I agree about the salad and bread but the cheese over the top is wonderful. MMMMMM

tg16
08-24-2009, 07:51 AM
Never made French Onion Soup before, so I thought I would give it a try to celebrate Halloween (don't ask). But my American brain won't let me get away with serving only soup. What should accompany it that won't deflect attention away from it?
Afterwards, I think a good Tiramisu for dessert.

A few years ago, I wandered into a small restaurant in the French Qtr in New Orleans that served one meal and there was no menu. The meal was a small steak with french onion soup and french bread. The soup was great and the steak was seasoned with just the basics of salt and pepper. The combination went surprisingly well together. Since then, I've prepared the same meal, always with success.

Nishnabotna
08-24-2009, 07:54 AM
I'm trying a recipie from Cooks Illustrated. Everything I've tried from them has been perfect, so I expect no less from this.

Bobtrumpet
08-24-2009, 08:05 AM
We usually have a nice Caesar salad with the FOS. My wife has been experimenting with various soup recipes, and I get to be the lucky (and well fed) test subject. :001_smile

_JP_
08-24-2009, 09:31 AM
I like to make French onion soup with a splash of dry sherry in it. When served, croutons or a Holland Rusk can be floated on top. They'll help support the cheese if you want that. We used tow slices of Swiss and a slice of Mozzarella with Parmesan sprinkled on top of that. Then it was popped into the broiler until the cheese started to brown.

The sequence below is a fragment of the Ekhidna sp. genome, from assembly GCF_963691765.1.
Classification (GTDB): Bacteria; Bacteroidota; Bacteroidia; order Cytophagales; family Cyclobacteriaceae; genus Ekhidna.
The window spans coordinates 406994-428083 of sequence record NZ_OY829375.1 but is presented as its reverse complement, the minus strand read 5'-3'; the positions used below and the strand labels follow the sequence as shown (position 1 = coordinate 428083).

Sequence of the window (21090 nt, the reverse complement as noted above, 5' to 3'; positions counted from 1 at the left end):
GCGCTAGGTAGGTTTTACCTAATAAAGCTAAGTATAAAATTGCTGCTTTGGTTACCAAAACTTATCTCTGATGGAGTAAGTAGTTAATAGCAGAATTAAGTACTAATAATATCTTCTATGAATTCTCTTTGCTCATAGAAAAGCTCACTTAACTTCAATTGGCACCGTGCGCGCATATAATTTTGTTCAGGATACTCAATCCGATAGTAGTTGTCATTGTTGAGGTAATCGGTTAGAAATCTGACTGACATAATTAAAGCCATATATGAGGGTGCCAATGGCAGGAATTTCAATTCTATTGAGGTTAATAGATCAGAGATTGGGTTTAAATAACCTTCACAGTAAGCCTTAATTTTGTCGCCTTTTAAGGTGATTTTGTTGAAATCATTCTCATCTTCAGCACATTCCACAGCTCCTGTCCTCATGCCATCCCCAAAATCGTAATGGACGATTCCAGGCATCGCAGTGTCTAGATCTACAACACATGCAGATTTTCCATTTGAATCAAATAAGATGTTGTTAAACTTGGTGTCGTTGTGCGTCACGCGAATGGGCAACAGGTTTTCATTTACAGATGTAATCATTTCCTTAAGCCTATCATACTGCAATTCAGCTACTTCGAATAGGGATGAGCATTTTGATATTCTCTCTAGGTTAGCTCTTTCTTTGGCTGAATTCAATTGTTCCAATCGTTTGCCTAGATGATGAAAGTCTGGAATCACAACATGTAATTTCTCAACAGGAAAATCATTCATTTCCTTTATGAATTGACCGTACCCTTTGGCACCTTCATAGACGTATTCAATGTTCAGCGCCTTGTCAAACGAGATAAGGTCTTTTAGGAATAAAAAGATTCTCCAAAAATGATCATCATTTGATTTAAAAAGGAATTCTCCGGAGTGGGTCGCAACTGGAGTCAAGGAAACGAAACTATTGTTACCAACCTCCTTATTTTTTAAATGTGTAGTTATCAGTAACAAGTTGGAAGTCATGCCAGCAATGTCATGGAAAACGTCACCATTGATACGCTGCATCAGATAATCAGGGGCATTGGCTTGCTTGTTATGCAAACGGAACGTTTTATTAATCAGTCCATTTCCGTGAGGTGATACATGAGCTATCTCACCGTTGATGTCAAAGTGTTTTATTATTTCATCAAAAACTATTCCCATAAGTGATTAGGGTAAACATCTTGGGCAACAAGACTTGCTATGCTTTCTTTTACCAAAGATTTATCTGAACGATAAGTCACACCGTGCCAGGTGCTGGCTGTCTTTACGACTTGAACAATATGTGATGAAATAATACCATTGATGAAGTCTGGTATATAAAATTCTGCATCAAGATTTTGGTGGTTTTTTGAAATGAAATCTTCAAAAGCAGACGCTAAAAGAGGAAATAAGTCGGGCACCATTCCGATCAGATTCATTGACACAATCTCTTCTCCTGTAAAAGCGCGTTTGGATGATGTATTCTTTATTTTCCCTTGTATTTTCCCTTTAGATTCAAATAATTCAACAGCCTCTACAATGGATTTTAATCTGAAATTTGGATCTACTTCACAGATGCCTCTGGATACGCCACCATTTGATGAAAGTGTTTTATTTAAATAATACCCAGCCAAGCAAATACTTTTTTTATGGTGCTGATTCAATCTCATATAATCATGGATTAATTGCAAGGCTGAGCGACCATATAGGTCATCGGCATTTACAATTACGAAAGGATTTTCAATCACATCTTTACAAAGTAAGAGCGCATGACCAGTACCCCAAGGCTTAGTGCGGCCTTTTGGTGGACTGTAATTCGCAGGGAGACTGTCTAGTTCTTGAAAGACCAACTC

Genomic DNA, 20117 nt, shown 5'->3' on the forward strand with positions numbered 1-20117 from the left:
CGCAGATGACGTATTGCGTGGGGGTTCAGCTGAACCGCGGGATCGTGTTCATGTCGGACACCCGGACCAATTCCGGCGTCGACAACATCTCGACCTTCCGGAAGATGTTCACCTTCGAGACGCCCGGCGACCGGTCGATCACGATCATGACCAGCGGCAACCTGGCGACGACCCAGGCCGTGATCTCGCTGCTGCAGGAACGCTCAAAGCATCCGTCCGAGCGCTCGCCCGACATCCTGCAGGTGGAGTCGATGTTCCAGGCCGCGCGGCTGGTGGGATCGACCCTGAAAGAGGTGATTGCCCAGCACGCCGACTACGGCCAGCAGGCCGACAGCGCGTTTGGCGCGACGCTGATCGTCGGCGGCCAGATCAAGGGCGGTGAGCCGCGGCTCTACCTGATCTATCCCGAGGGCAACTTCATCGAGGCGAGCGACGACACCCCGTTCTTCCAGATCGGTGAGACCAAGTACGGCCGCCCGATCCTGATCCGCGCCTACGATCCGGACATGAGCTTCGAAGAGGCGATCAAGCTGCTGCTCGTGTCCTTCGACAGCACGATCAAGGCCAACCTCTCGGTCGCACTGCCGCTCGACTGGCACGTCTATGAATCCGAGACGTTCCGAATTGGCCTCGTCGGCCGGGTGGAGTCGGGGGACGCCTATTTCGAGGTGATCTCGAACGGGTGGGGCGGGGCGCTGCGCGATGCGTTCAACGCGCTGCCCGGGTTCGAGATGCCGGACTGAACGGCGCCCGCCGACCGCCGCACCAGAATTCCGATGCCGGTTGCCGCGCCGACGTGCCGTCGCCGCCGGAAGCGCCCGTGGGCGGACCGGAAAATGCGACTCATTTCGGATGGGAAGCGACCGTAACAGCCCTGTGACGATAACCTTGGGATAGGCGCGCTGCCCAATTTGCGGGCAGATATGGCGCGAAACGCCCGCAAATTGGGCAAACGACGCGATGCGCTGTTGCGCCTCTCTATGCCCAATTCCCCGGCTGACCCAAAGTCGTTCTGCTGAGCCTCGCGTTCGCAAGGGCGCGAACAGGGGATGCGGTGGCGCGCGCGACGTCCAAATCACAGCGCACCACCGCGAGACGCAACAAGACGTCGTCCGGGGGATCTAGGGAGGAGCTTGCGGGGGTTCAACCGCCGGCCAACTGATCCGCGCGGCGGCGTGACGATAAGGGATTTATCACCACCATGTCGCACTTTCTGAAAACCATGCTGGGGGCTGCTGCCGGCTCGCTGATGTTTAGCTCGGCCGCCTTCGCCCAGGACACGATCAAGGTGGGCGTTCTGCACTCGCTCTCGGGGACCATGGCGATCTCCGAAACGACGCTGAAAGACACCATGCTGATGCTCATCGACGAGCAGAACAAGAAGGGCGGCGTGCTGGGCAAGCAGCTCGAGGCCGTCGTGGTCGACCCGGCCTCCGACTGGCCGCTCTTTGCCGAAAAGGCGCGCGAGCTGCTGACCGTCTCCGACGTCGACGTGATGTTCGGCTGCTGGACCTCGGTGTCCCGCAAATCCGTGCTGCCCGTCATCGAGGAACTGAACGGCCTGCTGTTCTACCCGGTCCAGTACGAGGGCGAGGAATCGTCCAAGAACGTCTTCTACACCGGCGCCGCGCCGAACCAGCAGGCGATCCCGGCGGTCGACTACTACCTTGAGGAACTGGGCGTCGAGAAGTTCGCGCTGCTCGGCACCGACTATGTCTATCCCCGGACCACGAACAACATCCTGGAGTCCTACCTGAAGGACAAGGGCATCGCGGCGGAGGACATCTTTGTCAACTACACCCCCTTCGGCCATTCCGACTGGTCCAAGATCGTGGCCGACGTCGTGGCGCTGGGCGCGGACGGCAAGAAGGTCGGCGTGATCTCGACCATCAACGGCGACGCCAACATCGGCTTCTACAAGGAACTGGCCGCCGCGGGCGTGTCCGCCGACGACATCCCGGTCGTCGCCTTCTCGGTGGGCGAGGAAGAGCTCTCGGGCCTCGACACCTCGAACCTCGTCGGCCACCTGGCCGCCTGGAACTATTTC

We served it in a small soup or bean crock that way. The cheese helped to keep it from spilling on the way to the table. Many people just peeled off the cheese and set it aside.

alexo
08-24-2009, 10:37 AM
A cold glass of Sauvignon blanc or Chardonnay and I'd be happy.


Maybe a little steamed asparagus with a little fresh home made mayo but that's overkill.

Scotto
08-24-2009, 10:56 AM
I'm trying a recipie from Cooks Illustrated. Everything I've tried from them has been perfect, so I expect no less from this.

While in most things I would agree with you, their onion soup is pretty lame by my standards. I have adapted a Jacques Pepin recipe over the years for mine, and there is no compare. Let us know if it works out for you.

A good onion soup requires nothing more than a simple green salad and a good loaf of bread to achieve nirvana. Or, if you would like to gild the lily, perhaps frisee aux lardons in lieu of the simple salad.

The Nid Hog
08-24-2009, 11:26 AM
Thomas Keller offers a fantastic recipe in his book Bouchon.

You had me at Keller.

Nishnabotna
08-24-2009, 11:33 AM
While in most things I would agree with you, their onion soup is pretty lame by my standards. I have adapted a Jacques Pepin recipe over the years for mine, and there is no compare. Let us know if it works out for you.


OK, I suppose that's part of the fun is to try things out. If I don't care for this recipie I may hunt you up and swindle you out of yours :cool:
Well, I may have to do that anyway even if I do like the Cooks version, just to see which is better.

moshulu
08-25-2009, 10:41 PM
I'm not knocking any of the advice and ideas expressed here, but why is onion soup always described as being "French"? I have lived in France for 15 years, and have yet to see this item on the menu of any bistrot or restaurant that does not cater exclusively to tourists. I suspect that the attribution is some kind of nostalgic (or perhaps imaginary) invocation of the nights spent roaming Les Halles, when France was a poor country and onion soup was a necessity on the menu. The same applies to vichyssoise - a soup that is unknown to most French people, and snails and frogs legs - shunned by the vast majority.